It's better to know not guess how good you are
We strive to objectively measure student skill. It helps us know where you need help as a student. It helps the student know and understand their progression.
We use 4 basic rating measurements that can be used to subjectively see where you are relative to the highest scores verified/recorded:
- TPC 24
- TPC Walk-Back 25 (WB25)
- TPC Rating - combines TPC24 with TPC WB25
We use the TPC Rating and its components to assess students, to objectively verify they are ready to move to new levels of training and standards, and also to help put students under stress so we can verify performance and confidence.
Please try them - they are easy to do and will help you when you are the student AND you are your own teacher.
TPC Rating (a test designed to be simple and quickly administered).
How good are you? How do you know?
You can rate yourselves among your buddies. Or maybe your qualification scores on your department or unit quals (usually far too easy).
All of these examples are subjective and local viewpoints. For instance, among my friends, I'm among the worst shooters, but since I hang with professional shooters, that's like being the worst golfer on the PGA tour... still pretty good.
The follow on question is "good".... at what? For this set of ratings, we say "at shooting". Pure shooting + the draw, reload - basic shooting skill. Not tactics or use of cover or any outside of pure shooting skill.
I only know of one way to answer this objectively now - that is to compete. I recommend competition for anybody truly interested in improving their shooting skill. I recognize, however, that many won't, and that I can also not implement a competition in every training situation where I want to measure shooting skill (due to time, range restrictions, customer perceptions).
We decided to sit down and come up with a test that had these attributes:
- high standard accuracy
- a realistic standard for speed (gunfight speed)
- was largely independent of the gun, caliber, holster or other gear issues
- could be administered on a line, in a normal 25-yard bay
- could be administered to a line of 10 shooters in 20 minutes or less
- provided a global comparison of skill
Our answer (as designed by our lead instructor group) is the TPC Rating.
TPC Rating Components
The rating is based on two tests, the TPC 24 and the TPC WB25.
These tests are done COLD. First shots of the day. We prefer no dry fire or other "practice" prior as well.
Both are scored by points per second scoring.
Here is an overview:
TPC 24 - a 24 round high-speed test at 7 yards. From a technical perspective, this tests rhythm at speed and relatively easy target (4x6 inches).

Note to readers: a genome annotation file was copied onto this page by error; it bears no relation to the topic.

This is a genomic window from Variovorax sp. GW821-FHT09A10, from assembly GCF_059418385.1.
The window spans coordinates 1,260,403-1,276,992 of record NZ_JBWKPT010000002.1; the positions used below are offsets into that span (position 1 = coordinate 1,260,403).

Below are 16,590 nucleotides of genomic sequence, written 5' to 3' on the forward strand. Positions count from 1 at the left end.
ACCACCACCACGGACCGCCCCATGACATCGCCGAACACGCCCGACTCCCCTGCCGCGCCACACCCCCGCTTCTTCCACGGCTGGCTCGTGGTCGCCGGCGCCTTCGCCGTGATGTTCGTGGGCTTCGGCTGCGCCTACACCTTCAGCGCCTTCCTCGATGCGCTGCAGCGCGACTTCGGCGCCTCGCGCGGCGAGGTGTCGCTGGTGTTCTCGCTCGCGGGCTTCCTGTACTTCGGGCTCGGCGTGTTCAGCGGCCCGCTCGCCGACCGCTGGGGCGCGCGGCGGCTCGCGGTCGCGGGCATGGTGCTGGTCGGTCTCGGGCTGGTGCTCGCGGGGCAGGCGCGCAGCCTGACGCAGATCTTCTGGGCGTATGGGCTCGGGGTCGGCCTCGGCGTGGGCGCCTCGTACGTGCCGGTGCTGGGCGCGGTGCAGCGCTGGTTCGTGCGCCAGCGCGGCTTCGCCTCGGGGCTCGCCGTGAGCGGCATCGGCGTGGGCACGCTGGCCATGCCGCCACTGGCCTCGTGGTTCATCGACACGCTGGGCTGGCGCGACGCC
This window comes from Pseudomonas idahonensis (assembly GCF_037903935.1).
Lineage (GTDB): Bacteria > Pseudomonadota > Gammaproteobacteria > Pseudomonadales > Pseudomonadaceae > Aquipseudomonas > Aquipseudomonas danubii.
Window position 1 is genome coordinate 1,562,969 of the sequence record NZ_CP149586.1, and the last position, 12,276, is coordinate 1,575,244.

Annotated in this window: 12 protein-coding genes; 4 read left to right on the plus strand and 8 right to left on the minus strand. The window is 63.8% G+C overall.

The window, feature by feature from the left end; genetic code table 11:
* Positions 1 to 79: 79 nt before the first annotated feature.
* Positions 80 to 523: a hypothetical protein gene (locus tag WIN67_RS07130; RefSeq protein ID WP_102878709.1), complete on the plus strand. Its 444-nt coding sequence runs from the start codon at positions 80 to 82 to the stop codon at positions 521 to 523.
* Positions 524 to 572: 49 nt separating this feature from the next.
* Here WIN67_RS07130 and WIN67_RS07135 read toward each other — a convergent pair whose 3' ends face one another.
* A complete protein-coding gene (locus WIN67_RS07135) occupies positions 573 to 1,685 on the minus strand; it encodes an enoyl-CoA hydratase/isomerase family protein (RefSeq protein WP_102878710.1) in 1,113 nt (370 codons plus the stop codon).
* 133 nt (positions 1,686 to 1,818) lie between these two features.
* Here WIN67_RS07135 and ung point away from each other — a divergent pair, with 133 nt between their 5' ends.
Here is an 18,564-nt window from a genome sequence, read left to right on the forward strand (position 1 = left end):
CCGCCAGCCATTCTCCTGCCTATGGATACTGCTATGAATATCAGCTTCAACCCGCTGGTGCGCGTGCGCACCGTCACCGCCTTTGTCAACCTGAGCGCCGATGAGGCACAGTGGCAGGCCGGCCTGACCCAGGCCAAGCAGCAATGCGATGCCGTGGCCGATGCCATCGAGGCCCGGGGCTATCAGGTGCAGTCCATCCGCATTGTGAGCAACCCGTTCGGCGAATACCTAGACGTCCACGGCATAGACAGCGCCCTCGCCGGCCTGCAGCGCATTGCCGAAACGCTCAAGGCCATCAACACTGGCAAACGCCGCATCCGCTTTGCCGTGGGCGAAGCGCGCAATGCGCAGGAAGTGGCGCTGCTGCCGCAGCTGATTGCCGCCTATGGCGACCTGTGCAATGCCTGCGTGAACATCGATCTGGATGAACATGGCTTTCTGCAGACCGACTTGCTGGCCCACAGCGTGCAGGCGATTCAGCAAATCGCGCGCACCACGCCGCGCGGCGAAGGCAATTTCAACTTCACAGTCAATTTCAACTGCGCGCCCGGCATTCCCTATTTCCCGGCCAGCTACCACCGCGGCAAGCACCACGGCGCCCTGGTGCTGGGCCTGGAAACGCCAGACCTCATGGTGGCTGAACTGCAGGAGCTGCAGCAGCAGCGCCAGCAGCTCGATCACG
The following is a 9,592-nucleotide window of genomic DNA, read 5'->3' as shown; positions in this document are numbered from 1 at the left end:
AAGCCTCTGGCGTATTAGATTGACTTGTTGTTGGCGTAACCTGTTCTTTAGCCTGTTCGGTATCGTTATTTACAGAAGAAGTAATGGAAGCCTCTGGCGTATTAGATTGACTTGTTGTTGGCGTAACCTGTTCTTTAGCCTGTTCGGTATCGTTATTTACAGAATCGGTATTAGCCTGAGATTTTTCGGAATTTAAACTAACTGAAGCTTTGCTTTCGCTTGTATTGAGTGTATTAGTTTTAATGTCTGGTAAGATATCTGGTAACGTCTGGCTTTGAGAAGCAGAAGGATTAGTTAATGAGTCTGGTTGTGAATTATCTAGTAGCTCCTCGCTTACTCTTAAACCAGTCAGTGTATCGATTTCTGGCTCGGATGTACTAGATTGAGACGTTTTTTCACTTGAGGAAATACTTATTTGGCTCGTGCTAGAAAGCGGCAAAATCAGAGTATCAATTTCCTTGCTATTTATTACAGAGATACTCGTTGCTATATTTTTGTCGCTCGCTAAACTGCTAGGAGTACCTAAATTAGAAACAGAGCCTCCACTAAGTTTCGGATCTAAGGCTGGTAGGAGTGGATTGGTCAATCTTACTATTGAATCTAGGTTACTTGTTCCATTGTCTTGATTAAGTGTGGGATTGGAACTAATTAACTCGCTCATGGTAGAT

TPC WB25 - a 25 round test from the holster at 5 to 25 yards. This tests core fundamentals like the draw, trigger under different target difficulties, presenting with sights aligned, and visually driven shooting (the distant shots are a challenge).
Current high scores (late 2018) are:
TPC 24 of 22.5 and TPC WB25 of 9.3 for a TPC Rating of 200 points / 100%)
And you now know where you stand as compared to the best in the world!
Details on the two tests are below.
We are developing a "TPC Rating" app to measure this for you. Until it is complete you can use Rating Calculator to do the math.
Have fun with it! If you come to class you can expect to do these tests a few times during your time with us.
How to Run the TPC 24
- 3 string of 8 shots each
- the target is our TPC 4x6 rectangle at 7 yards
- each shot is worth 5 points, totalling 120 points (24 shots x 5pts)
- start is compressed imminent threat position
- your score is (#hits * 5) / total of your three time strings
- Current high score is 22.5 points per second
(all hits for 120 points, average of 1.77 seconds per 8 shot string)
This video shows the TPC 24 in action - pay attention to the start position.
The TPC 24 fundamentally tests your rhythm at higher speeds - to do it to passing level your fundamentals will have to work well at gun fight speed of 4 to 5 shots per second, with a sub-1 second presentation.
How to Run the TPC WB25
Using a standard USPSA Metric Target, starting from holster with hands relaxed at sides;
- At 5 Yards, draw and fire 5 rounds
- At 10 Yards, draw and fire 5 rounds
- At 15 Yards, draw and fire 5 rounds
- At 20 Yards, draw and fire 5 rounds
- At 25 Yards, draw and fire 5 rounds
A-Zone hits are worth 5 points, C-Zone 3 Points, D-Zone 1 point and Misses -10 points. Score for the drill is total points divided by aggregate time (Hit Factor). Current high score with a service pistol is 9.28 (115pts/12.39)